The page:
Wildlife-friendly Wedding Guide


Follow your food’s example. Check out nurseries and Community Supported Agriculture (CSA) in your area for native, local, in-season and organic flowers.

Organically grown flowers won’t have any nasty pesticides and help support pollinator populations. Flowers that are native and in season are adapted to the local climate, so they require less water and other resources to grow. Using local flowers also means cutting down on the carbon cost of transportation.

Ellen Pautler
“My husband and I had native wildflowers at our wedding, courtesy of a native plant nursery down the road. The bouquets were seasonal, based on what flowers were growing that time of year, and it helped support a local business that keeps acres of native wildflowers and shrubs that wildlife and pollinators get to use throughout the year. It also introduced people to the idea that “weeds” can be beautiful, and I hope inspired them to consider native plant landscaping.”


Roses for rent? There are several services that (depending on your location) can help you cut costs by renting you real or silk flower arrangements. Real flower rentals coordinate with other nearby weddings couples that have the same flower preferences.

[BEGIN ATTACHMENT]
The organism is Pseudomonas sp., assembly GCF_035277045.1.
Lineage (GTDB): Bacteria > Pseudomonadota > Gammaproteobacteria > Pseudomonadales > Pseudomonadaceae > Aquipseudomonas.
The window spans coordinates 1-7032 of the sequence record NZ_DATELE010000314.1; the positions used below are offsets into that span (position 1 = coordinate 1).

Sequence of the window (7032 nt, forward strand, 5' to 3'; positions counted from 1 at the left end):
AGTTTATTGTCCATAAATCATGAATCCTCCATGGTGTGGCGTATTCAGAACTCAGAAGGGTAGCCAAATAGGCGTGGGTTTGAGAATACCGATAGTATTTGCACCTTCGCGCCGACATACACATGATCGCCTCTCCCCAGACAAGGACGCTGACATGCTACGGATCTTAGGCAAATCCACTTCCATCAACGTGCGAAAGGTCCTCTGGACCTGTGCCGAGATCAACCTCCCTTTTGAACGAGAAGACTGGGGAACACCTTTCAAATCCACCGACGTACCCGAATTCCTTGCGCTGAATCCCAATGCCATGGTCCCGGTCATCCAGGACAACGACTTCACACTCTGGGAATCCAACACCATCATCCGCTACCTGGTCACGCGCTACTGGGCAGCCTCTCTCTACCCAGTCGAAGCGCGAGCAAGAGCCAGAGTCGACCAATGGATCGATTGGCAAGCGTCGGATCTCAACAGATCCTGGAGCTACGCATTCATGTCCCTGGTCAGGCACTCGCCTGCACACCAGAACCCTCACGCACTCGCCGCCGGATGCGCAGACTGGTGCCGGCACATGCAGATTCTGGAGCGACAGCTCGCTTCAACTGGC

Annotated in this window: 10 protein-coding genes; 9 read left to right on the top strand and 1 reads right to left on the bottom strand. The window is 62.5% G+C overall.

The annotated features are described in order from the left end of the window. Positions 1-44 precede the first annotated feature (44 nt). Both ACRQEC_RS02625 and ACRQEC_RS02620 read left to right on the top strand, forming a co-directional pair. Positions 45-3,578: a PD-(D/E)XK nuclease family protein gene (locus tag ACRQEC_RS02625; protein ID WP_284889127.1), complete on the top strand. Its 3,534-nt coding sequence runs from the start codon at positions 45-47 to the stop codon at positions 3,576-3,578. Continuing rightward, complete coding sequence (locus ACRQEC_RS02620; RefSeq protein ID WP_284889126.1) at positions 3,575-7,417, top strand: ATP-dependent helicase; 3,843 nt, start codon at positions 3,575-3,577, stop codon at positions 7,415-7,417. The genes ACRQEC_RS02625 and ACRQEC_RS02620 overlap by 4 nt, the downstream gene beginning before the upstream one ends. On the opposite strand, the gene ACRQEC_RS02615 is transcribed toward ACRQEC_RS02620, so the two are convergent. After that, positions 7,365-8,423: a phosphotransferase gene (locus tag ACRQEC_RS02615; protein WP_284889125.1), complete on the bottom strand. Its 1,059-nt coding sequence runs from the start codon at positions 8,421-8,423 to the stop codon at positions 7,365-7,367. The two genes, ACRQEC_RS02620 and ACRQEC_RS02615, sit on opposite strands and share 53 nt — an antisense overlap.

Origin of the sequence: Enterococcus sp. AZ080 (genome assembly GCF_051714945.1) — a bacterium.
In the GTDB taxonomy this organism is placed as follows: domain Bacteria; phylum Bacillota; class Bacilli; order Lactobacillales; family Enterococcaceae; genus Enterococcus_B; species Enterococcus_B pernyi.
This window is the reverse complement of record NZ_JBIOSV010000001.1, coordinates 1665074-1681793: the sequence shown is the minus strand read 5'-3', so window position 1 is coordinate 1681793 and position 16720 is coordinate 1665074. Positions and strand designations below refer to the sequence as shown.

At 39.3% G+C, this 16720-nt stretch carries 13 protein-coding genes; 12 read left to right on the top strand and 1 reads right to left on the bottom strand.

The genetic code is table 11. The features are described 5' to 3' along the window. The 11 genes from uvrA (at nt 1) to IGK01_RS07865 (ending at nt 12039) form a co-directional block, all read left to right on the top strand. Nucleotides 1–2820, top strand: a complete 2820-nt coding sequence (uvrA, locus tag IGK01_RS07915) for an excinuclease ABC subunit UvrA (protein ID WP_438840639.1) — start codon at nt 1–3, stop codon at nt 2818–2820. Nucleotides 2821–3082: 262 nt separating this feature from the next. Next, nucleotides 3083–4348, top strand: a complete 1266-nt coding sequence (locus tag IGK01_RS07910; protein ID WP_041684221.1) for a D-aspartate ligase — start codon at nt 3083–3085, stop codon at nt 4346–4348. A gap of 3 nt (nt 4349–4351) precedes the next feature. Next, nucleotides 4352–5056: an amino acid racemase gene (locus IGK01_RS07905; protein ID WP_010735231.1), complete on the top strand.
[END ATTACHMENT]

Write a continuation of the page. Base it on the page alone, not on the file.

Bouquet alternatives. There are a lot of options to choose from instead of fresh cut flowers. Instead, get crafty with silk flowers (no worries about wilting), lanterns or potted plants that can be taken home and planted later.

“Instead of a flower bouquet, I made a brooch bouquet from flower brooches collected from thrift stores. It was a lot of fun to make and I can keep it forever since they aren’t real flowers.”


Spread the love. Donate your flowers to a hospital or nursing home after your wedding so they can continue to be enjoyed.

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Photo Credits (top to bottom): Ellen Pautler, Liz Warnek.